The median age in the city was 47.6 years. 20.5% of residents were under the age of 18; 6.3% were between the ages of 18 and 24; 19% were from 25 to 44; 29.2% were from 45 to 64; and 24.8% were 65 years of age or older. The gender makeup of the city was 47.9% male and 52.1% female.[3]

The median income for a household in the city was $44,250, and the median income for a family was $55,542. Males had a median income of $37,273 versus $20,417 for females. The per capita income for the city was $21,109. 5.2% of families and 7.8% of the population were below the poverty line, including 12.5% of those under age 18 and 16.3% of those age 65 or over.[3]

2000 census[edit]

As of the census[5] of 2000, there were 799 people, 333 households, and 205 families residing in the city. The population density was 1,436.7 people per square mile (550.9/km²). There were 406 housing units at an average density of 730.0 per square mile (279.9/km²). The racial makeup of the city was 98.87% White, 0.13% from other races, and 1.00% from two or more races. Hispanic or Latino of any race were 1.13% of the population.

There were 333 households out of which 27.0% had children under the age of 18 living with them, 52.6% were married couples living together, 5.4% had a female householder with no husband present, and 38.4% were non-families. 35.4% of all households were made up of individuals and 21.6% had someone living alone who was 65 years of age or older. The average household size was 2.26 and the average family size was 2.89.

In the city the population was spread out with 22.5% under the age of 18, 5.4% from 18 to 24, 21.5% from 25 to 44, 22.3% from 45 to 64, and 28.3% who were 65 years of age or older. The median age was 46 years. For every 100 females there were 83.3 males. For every 100 females age 18 and over, there were 81.0 males.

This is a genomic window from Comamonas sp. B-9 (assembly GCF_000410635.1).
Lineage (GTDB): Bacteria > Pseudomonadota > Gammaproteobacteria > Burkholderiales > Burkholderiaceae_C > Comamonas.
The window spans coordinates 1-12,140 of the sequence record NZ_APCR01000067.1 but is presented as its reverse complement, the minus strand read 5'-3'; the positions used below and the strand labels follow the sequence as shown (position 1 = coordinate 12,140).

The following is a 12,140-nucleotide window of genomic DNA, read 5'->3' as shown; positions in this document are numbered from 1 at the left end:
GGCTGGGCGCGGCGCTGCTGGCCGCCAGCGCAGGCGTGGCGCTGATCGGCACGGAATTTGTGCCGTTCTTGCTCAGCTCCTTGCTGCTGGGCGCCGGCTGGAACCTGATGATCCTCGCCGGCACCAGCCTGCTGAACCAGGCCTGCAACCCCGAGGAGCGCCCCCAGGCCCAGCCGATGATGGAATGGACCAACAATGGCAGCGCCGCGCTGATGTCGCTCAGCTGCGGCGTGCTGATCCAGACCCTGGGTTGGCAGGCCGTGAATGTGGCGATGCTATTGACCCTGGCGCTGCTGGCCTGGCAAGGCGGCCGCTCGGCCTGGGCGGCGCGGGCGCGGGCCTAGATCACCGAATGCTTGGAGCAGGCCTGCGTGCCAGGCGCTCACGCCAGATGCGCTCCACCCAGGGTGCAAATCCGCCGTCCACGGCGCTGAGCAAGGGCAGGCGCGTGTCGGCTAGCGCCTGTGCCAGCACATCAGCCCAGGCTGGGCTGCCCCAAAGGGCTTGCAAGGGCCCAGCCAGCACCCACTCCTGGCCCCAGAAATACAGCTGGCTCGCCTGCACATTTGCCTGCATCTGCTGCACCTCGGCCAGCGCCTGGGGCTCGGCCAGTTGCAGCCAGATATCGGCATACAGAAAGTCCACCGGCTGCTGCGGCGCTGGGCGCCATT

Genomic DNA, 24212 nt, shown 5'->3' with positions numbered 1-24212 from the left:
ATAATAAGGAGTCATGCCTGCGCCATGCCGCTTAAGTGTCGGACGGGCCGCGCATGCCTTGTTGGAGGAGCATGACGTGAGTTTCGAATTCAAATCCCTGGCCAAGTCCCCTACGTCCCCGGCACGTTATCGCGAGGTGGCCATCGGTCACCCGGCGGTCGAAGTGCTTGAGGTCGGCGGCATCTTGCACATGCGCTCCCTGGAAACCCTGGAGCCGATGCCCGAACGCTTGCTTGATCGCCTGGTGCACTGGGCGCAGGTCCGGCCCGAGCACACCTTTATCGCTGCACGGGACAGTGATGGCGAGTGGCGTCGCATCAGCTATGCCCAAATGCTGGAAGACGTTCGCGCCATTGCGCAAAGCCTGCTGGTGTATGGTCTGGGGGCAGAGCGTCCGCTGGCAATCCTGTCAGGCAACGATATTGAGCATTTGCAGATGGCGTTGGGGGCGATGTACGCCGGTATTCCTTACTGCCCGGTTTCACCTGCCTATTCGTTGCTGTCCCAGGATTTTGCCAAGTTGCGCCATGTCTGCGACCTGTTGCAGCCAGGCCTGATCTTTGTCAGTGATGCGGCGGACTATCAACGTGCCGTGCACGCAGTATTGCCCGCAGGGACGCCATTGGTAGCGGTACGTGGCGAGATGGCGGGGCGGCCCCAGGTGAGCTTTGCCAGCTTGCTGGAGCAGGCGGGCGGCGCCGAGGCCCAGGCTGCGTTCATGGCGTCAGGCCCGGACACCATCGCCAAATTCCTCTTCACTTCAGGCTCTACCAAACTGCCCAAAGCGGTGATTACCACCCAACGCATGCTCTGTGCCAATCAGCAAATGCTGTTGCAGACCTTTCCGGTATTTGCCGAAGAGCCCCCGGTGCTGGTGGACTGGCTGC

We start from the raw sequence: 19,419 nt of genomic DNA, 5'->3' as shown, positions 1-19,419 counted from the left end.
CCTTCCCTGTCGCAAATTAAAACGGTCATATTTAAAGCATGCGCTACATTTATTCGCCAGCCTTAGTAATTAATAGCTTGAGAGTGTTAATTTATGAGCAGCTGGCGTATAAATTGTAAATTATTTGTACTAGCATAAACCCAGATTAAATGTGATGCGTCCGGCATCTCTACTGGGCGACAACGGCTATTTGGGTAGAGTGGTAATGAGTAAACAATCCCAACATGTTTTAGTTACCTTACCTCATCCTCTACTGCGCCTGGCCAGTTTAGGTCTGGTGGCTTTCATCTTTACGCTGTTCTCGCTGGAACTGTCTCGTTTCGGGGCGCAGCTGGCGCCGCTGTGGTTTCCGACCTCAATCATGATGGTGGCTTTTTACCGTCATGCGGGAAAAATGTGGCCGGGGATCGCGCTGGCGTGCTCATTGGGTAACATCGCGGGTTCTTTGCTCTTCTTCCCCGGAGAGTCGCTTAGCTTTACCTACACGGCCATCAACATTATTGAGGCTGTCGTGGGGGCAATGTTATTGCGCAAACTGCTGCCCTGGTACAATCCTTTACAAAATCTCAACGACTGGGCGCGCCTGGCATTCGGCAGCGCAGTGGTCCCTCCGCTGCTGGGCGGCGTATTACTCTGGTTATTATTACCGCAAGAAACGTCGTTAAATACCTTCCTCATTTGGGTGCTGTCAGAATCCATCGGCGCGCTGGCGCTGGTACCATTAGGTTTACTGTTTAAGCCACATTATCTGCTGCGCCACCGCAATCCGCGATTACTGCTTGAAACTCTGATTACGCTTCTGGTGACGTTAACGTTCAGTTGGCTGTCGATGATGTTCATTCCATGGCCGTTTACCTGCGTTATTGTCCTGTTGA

As of 2000 the median income for a household in the city was $34,821, and the median income for a family was $47,768. Males had a median income of $28,173 versus $23,000 for females. The per capita income for the city was $16,622. About 2.0% of families and 7.0% of the population were below the poverty line, including 4.0% of those under age 18 and 12.9% of those age 65 or over.

Economy[edit]

As of 2012, 67.2% of the population over the age of 16 was in the labor force. 0.0% was in the armed forces, and 67.2% was in the civilian labor force with 65.4% being employed and 1.9% unemployed. The composition, by occupation, of the employed civilian labor force was: 26.7% in service occupations; 26.3% in management, business, science, and arts; 21.9% in production, transportation, and material moving; 12.5% in natural resources, construction, and maintenance; and 12.5% in sales and office occupations. The three industries employing the largest percentages of the working civilian labor force were: educational services, health care, and social assistance (19.5%); manufacturing (15.5%); and public administration (11.3%).[3]

The cost of living in Wilson is relatively low; compared to a U.S. average of 100, the cost of living index for the city is 79.2.[16] As of 2012, the median home value in the city was $49,000, the median selected monthly owner cost was $761 for housing units with a mortgage and $324 for those without, and the median gross rent was $510.[3]

Government[edit]

Wilson is a city of the third class, according to state statute, with a mayor-council form of government. The city council consists of the mayor and five council members, and it meets on the first and third Monday of each month.[1]

Wilson lies within Kansas's 1st U.S. Congressional District. For the purposes of representation in the Kansas Legislature, the city is located in the 35th district of the Kansas Senate and the 108th district of the Kansas House of Representatives.[1]

Education[edit]

Primary and secondary education[edit]

Wilson lies within Unified School District (USD) 328, based in Lorraine, Kansas, which operates two public schools in the city: Wilson Elementary School (Grades Pre-K-6) and Wilson High School (7-12).[16][17]

Infrastructure[edit]

1915 Railroad Map of Ellsworth County

Transportation[edit]

Interstate 70 and U.S. Route 40 run concurrently east-west 1.5 miles (2.4 km) north of the city, intersecting K-232 which runs north-south along the eastern edge of the city. K-232 terminates at its intersection with the old alignment of U.S. 40 which runs northwest-southeast through Wilson.[18]